It’s a common take: the Jedi were wrong to forbid “attachment,” and Luke proved this by saving the galaxy through his love for his father.
Themes are always open to interpretation, and my reading is a little different. I’d argue that the Jedi were, broadly, correct, and whatever the flaws in their approach, I firmly believe George Lucas meant for us to view his story as a warning against the jealousy and greed that arise from becoming overly attached.
What is “attachment”?
The key is to understand what is actually meant by “attachment” in Star Wars. Anakin explains it in Attack of the Clones:
Attachment is forbidden. Possession is forbidden. Compassion – which I would define as unconditional love – is central to a Jedi’s life. So you might say that we are encouraged to love.
Attachment, here, is one manifestation of love – one tied up with “possession,” and separated from the selflessness of compassion. Yoda reinforces this in Revenge of the Sith:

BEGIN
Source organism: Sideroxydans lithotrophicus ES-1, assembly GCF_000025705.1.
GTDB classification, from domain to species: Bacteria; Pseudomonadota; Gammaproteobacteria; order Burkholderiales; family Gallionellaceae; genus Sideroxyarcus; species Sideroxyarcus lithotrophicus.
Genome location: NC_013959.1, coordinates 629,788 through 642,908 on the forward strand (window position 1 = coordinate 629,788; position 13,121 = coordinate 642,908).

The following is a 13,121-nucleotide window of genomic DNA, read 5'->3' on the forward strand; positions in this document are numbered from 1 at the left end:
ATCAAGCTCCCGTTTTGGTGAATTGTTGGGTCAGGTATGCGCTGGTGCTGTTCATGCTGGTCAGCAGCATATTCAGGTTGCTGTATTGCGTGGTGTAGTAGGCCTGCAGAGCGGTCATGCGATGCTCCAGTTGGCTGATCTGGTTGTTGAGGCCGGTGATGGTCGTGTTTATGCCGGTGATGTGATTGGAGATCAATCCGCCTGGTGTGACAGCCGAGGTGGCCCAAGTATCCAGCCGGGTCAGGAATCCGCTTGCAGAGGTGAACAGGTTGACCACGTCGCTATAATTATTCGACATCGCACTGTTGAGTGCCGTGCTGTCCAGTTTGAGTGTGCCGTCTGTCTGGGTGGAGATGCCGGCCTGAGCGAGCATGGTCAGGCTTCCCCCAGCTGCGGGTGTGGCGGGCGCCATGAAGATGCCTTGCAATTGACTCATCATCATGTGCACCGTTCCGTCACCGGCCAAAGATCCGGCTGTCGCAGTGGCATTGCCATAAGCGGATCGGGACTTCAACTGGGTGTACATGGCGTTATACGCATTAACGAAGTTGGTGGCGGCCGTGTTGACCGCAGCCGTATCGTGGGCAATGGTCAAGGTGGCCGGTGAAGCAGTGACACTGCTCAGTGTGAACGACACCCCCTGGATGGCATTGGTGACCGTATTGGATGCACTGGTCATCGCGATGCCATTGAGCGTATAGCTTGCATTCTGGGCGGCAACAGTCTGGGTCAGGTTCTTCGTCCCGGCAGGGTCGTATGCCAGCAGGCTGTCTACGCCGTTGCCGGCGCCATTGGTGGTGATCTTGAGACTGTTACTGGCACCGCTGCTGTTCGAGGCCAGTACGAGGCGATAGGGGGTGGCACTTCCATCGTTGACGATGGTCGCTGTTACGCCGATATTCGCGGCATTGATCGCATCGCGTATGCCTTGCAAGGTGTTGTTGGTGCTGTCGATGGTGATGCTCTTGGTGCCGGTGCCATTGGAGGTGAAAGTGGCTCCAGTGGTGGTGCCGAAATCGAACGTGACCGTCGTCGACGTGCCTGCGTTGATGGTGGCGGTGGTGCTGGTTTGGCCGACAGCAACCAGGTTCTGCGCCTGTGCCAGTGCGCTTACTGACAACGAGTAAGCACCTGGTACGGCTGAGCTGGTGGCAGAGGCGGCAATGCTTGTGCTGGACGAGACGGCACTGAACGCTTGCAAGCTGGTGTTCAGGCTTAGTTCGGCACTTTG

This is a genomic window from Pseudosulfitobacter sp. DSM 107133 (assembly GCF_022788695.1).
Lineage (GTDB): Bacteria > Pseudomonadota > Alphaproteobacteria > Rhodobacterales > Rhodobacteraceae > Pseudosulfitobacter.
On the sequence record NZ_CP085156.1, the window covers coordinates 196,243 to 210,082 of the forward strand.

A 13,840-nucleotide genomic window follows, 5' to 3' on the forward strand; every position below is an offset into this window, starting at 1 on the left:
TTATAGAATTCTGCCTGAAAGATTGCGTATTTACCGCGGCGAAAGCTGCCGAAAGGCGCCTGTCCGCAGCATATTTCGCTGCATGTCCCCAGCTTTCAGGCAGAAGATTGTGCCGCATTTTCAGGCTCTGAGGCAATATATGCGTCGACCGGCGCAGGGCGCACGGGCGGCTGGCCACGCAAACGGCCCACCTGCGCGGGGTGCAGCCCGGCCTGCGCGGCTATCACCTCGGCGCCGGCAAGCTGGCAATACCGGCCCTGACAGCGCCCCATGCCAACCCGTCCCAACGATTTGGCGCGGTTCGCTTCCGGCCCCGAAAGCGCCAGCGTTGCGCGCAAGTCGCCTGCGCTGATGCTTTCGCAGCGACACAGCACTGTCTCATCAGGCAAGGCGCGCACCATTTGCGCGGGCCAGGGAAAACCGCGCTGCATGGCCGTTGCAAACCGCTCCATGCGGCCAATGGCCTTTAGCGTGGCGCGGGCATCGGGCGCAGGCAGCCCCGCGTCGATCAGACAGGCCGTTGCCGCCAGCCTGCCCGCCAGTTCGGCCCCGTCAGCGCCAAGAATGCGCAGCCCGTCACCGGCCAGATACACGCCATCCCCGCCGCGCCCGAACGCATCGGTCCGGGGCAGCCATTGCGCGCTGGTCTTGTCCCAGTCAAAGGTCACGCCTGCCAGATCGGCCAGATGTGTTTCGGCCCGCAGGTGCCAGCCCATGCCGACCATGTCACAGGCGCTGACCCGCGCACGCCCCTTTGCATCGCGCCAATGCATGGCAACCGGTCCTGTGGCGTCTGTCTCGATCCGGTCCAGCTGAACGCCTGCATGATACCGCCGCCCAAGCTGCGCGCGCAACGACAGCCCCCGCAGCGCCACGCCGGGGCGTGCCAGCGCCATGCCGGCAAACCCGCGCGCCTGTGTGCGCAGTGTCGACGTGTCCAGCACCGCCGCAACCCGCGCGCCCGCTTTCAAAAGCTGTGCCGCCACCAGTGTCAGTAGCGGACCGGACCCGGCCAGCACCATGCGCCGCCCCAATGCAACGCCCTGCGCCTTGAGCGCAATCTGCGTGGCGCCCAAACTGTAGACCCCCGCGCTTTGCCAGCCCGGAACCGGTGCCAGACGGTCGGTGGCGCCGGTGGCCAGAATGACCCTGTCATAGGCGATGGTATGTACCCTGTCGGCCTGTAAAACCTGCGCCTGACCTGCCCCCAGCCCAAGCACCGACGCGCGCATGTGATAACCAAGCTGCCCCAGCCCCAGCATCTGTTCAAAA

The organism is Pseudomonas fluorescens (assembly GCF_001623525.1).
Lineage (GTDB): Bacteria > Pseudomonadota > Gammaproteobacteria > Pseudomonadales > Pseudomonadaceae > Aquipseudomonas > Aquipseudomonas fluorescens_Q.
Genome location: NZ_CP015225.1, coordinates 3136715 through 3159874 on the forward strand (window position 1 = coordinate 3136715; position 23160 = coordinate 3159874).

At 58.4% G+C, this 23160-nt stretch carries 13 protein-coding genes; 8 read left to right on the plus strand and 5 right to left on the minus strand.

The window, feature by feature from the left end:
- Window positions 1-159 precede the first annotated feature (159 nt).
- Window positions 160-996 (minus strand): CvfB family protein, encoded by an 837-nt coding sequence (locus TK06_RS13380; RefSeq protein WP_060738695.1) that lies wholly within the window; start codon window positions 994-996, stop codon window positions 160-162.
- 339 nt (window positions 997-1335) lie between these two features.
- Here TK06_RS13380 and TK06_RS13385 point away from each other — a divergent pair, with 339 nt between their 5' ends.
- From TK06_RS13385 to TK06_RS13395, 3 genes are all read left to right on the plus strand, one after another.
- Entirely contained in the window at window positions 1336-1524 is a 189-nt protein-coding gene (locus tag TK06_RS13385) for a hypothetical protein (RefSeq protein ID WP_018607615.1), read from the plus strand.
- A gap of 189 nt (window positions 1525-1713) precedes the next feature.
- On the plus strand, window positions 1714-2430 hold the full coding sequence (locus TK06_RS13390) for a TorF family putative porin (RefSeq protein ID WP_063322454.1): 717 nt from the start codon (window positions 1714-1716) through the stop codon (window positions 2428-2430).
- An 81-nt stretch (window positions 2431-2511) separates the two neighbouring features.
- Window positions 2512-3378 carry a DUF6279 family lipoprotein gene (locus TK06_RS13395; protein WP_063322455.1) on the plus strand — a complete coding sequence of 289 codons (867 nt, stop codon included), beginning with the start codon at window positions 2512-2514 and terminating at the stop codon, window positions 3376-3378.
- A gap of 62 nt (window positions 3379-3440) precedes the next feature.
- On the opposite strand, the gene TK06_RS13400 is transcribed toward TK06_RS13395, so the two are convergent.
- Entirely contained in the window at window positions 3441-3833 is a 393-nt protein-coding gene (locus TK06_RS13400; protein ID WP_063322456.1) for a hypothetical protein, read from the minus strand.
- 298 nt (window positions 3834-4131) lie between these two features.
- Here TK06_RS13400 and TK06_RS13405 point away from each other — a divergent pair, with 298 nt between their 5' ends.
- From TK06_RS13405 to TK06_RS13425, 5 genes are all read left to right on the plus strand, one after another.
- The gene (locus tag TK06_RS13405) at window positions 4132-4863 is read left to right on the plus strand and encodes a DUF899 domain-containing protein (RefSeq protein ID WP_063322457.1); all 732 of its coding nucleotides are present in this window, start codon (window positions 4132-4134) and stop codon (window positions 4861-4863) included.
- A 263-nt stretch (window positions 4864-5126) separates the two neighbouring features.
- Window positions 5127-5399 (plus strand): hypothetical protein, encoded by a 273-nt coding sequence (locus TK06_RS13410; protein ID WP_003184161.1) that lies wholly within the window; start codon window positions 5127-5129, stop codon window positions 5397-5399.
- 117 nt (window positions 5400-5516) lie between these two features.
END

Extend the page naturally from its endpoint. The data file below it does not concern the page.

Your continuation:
Attachment leads to jealousy. The shadow of greed, that is. (…) Train yourself to let go of everything you fear to lose.
“Jealousy” is used here in its true sense. It is not the same as “envy,” which is wanting something that somebody else has; “jealousy” is the fear that somebody or something in your possession will be taken from you.
The influence of Buddhism on Lucas’s thinking is well documented, and echoes of its ideas are undeniable here. In Buddhist terms, attachment can be defined as “exaggerated not wanting to be separated from someone or something.” Compassion is the selflessness of “wishing others to be free from suffering.” To traditional Buddhists, attachment is the path to misery, because change is inevitable; to gain peace, we must accept change and learn to let go. » Read more..